Today you have got an overwhelming choice of alternative and complementary or natural pain relief therapies for your pet, that makes it sometimes hard to decide which will be the best for her.
While walking with your dog or observing your cat at home you might have noticed some slight alterations in posture, gait or behaviour and at first you would not think bad about it, only, if it is getting more obvious: your dog is getting behind on her daily walk, your cat prefers a place that is lower than the window sill.
Usually you would let your vet have them checked out and if there was an underlying medical condition that involves chronic pain, treatment commences often with a NSAID pain killer, such as meloxicam for example.
Now, prescribing these types of drugs for a short time will normally help your pet to recuperate and restore her former health status within a few weeks.
However, often enough effective pain relief for chronic conditions requires a more long term approach, so that certain drug specific side effects may stress your pet’s body and organs quite a bit.
Decrease of appetite, being in low spirits, sleepiness and becoming less active are side effects that seem to be accepted by most pet owners.
If it goes further down to symptoms, such as gastrointestinal problems or even stomach ulceration and disturbed liver- or kidney function, then you cannot ignore it anymore… You will need to consult your vet and find another drug or treatment.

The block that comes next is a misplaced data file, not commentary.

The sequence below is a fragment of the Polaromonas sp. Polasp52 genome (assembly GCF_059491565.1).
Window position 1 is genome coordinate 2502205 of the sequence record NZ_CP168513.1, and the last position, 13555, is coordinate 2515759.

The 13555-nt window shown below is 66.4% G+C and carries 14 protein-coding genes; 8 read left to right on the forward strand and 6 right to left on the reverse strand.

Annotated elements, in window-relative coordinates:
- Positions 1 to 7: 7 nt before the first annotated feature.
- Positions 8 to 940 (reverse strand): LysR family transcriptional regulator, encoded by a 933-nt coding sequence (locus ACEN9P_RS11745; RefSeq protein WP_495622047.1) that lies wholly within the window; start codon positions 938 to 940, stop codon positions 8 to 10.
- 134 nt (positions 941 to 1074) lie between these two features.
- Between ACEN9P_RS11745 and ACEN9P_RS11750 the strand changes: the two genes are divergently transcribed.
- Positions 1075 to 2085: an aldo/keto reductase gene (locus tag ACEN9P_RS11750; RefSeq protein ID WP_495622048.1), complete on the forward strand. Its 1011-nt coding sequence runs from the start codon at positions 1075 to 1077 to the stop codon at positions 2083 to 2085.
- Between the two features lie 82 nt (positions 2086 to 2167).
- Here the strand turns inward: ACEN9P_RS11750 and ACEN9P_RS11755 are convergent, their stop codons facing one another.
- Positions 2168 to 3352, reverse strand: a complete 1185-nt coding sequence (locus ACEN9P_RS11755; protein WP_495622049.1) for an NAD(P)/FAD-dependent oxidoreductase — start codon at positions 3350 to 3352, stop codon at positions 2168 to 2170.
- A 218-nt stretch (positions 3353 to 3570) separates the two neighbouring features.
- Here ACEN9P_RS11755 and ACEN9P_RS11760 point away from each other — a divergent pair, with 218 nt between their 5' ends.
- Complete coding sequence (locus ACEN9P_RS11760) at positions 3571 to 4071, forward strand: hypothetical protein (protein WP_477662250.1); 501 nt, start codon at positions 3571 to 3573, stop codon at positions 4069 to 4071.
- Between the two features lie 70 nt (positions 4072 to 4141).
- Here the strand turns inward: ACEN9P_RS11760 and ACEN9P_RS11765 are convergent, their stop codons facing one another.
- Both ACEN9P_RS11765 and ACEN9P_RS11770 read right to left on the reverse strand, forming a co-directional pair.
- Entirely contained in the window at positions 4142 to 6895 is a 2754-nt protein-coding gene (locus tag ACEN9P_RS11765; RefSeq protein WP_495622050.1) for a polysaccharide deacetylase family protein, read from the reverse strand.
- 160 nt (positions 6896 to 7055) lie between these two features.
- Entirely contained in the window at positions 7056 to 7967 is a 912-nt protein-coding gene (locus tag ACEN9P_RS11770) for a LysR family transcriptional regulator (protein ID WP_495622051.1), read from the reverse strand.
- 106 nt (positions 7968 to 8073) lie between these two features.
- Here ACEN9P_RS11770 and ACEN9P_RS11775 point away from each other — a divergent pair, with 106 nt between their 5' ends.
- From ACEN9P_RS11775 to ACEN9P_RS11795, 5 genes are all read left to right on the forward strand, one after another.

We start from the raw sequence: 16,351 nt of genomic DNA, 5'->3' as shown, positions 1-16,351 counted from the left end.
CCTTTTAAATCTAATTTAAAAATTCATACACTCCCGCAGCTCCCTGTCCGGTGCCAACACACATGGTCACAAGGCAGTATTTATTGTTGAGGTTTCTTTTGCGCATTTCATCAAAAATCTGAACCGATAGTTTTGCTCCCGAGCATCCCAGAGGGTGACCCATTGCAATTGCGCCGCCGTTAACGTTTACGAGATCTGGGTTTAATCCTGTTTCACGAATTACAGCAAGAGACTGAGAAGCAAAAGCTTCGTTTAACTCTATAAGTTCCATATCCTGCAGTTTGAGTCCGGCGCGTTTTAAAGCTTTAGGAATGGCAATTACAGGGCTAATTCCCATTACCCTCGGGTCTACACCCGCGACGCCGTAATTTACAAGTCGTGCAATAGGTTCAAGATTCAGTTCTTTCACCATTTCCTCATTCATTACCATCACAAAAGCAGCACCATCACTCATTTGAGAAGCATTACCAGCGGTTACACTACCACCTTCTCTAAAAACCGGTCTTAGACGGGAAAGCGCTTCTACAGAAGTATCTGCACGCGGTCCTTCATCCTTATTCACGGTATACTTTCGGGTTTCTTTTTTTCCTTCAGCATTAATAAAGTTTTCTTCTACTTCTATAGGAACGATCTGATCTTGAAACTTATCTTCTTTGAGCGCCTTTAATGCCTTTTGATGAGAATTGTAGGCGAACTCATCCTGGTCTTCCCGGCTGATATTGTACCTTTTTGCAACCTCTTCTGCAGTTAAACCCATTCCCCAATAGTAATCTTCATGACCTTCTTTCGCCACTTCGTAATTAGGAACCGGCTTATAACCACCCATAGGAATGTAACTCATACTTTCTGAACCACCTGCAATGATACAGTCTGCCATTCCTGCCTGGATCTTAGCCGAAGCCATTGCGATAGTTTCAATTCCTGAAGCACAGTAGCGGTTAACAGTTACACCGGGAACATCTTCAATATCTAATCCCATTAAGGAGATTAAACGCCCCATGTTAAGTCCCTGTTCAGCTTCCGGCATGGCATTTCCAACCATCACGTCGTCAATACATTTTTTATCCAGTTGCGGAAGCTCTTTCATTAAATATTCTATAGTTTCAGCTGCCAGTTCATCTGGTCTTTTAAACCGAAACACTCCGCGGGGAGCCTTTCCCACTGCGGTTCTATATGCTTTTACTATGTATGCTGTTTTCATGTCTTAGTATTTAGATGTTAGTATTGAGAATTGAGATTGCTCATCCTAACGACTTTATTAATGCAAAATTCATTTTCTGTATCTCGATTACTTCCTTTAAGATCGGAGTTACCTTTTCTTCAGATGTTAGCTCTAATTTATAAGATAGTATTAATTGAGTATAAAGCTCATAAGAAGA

People are then getting interested in natural pain relief solutions that are effective enough, but also gentle to the body. There is nowadays a range of complementary treatments and therapies available for our pets and animals and it is definitely worth to search together with your vet for the best alternative solution or for the best combination of treatments from both worlds, the conventional school medicine and alternative treatment modalities.
The good news is pet insurance plans do now pay for a whole range of complementary therapies, but you will need to make sure what is specifically covered in your individual pet health plan. So, ask your insurance company about it beforehand.
If you decide to try some alternative treatments for your pet you need to make sure that the therapist is licensed and knows what he/she is doing. In some countries there is a legal grey zone, which means a therapist does not necessarily need to be a veterinarian.
It is questionable how much insight and expertise one can gain from a few weeks’ training in comparison to obtaining a veterinary degree and license. For example, in the United Kingdom pet acupuncture can only be done by a licensed veterinarian, whereas in some other European countries people can practice with only a few weekend seminars under their belt.
In conclusion, make sure to let your vet determine a proper treatment plan for the specific needs of your pet where they can monitor the progress of your pet’s medical condition and ask them for alternative and natural pain relieving treatments.